Small girl internalizes that writing is a man’s profession, with a few exceptions.
      Small girl does not view herself as exceptional.
      Small girl does not grow up and try to write and publish.

      That’s the logic. I personally think the solution is, you know, better parenting, not running a business with stockholders into the ground in an attempt to encourage the next generation of female writers, but what do I know.

      • While I understand what you’re saying, I doubt that small girl will find that 2/3 of the books published are written by men. She’ll probably begin with children’s books, where more women than men are published. At some point, she’ll probably read at least a few romance novels, where the authors are close to 80% female. Only if she wanders over to the science fiction section will she find a lot more men than women. When you consider that fantasy, where the balance between men and women is pretty even, is also shelved with science fiction, I honestly don’t see how this small girl will possibly get the idea women cannot be successful writers.

        • Girls who are reading books aren’t compiling statistics or keeping publishing-house score as they go. They’re just reading stories they like, and in time some of them will write stories that they, and others, will like.

          • I don’t disagree with your assessment, but I was responding to the scenario submitted by Anthony Pero (who also said he didn’t claim it was a true scenario).

    • I’m lazy. Did Tor UK also publish a gender breakdown of all writers they published? If, for example, men submitted three-quarters of all science-fiction manuscripts but represented one-half of all published manuscripts, then three times as many women who submit are published. (A submission rate of 3:1, a publication rate of 1:1.) If men represent seven-eights of all published manuscripts, then more than twice as many men who submit are published. (A submission rate of 3:1, a publication rate of 7:1.)

      Of course, comparison is complicated by:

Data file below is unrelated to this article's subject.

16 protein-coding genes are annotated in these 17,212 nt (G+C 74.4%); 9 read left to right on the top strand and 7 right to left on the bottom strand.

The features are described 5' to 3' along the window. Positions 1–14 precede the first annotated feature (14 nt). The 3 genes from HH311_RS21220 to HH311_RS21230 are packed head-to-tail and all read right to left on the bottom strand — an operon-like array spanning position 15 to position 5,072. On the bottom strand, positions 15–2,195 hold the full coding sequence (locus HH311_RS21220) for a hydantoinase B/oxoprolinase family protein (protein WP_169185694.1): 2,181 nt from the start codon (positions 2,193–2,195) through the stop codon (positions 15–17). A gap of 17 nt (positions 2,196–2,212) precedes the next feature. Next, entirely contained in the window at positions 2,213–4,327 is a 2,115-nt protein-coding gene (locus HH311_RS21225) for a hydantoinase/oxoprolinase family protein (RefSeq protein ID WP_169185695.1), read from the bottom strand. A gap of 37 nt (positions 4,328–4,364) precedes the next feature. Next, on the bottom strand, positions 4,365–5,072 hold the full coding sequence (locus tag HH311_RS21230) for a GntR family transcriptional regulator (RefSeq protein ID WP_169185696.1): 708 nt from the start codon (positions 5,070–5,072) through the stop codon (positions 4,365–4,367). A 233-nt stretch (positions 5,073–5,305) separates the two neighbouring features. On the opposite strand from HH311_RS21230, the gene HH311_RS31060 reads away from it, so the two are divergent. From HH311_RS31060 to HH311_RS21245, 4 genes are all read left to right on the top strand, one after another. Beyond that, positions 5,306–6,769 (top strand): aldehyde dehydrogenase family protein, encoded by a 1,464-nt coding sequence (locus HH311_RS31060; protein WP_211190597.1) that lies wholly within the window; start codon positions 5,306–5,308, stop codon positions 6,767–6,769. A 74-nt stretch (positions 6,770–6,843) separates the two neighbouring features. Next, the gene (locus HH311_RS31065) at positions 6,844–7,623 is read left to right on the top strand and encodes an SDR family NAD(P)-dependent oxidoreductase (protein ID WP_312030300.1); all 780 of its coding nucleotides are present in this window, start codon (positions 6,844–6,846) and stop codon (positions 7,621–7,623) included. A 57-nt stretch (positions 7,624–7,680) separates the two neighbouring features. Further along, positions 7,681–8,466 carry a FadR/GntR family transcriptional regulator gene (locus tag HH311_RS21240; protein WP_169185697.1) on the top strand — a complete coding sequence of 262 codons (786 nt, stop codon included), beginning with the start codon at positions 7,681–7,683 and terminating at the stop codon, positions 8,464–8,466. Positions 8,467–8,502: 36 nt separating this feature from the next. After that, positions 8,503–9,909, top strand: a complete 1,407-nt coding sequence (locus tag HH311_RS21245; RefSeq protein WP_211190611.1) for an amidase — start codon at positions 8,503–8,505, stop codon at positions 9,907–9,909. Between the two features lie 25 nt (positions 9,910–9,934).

A) While the number of writers who submit is large enough to be statistically significant, the number published by any one imprint of any one publisher is probably not except for the largest publishers, and
      B) It takes a lifetime to make a writer, but manuscript selection is very much of the moment. Norms and expectations in publishing change much faster than writers who match those norms develop.

  12. If small girl grows up with parent(s) like the OP who hammer into her head that the world is unfair to girls and women, she is doomed regardless of any statistics.

    Some make excuses, others make things happen. All writers need to smash through 10 brick walls to achieve success in a highly competitive marketplace. Women and minorities perhaps 15-20 such walls. Not fair, but what is?

    OP complains after knocking down 0 said walls.

    • If small girl grows up with parent(s) like the OP who hammer into her head that the world is unfair to girls and women, she is doomed regardless of any statistics.

      Pretty much this. Grievance mongering is not designed to help anyone. It’s designed to tell people they are victims and that the world is out to get them. If the Sith can do mind tricks, this one is theirs. And it works on the weak of mind.

  13. I am married to a top selling female indie writer. There was a time when she was rejected by trad pubs on a regular basis, NEVER did she succumb to this ‘victim’ line of thinking like the OP.

    You really see what people are made of in how they deal with adversity when their lifelong dreams hit a roadblock or two or five. Often times it is a learned response derived from a particular S** parenting style. Shocker.

    I got news for you lady, even if all trad pub only promotes women in 2017, you will still be left by the side of the road.

  14. Here’s how you properly fight against such discrimination:

    1.) Organize a boycott against the major publishing houses that women feel are responsible for said discrimination. Women make up the majority of readers, correct? Are women readers not concerned with this? Get major women authors to speak out against the injustices perpetuated by their own publishing houses.

    2.) Create your own publishing house, with a proper, representative demographic split in authors (and their respective sales) between all genders, nationalities, etc.

    3.) Self-publish and show you truly do not need any special treatment to be successful.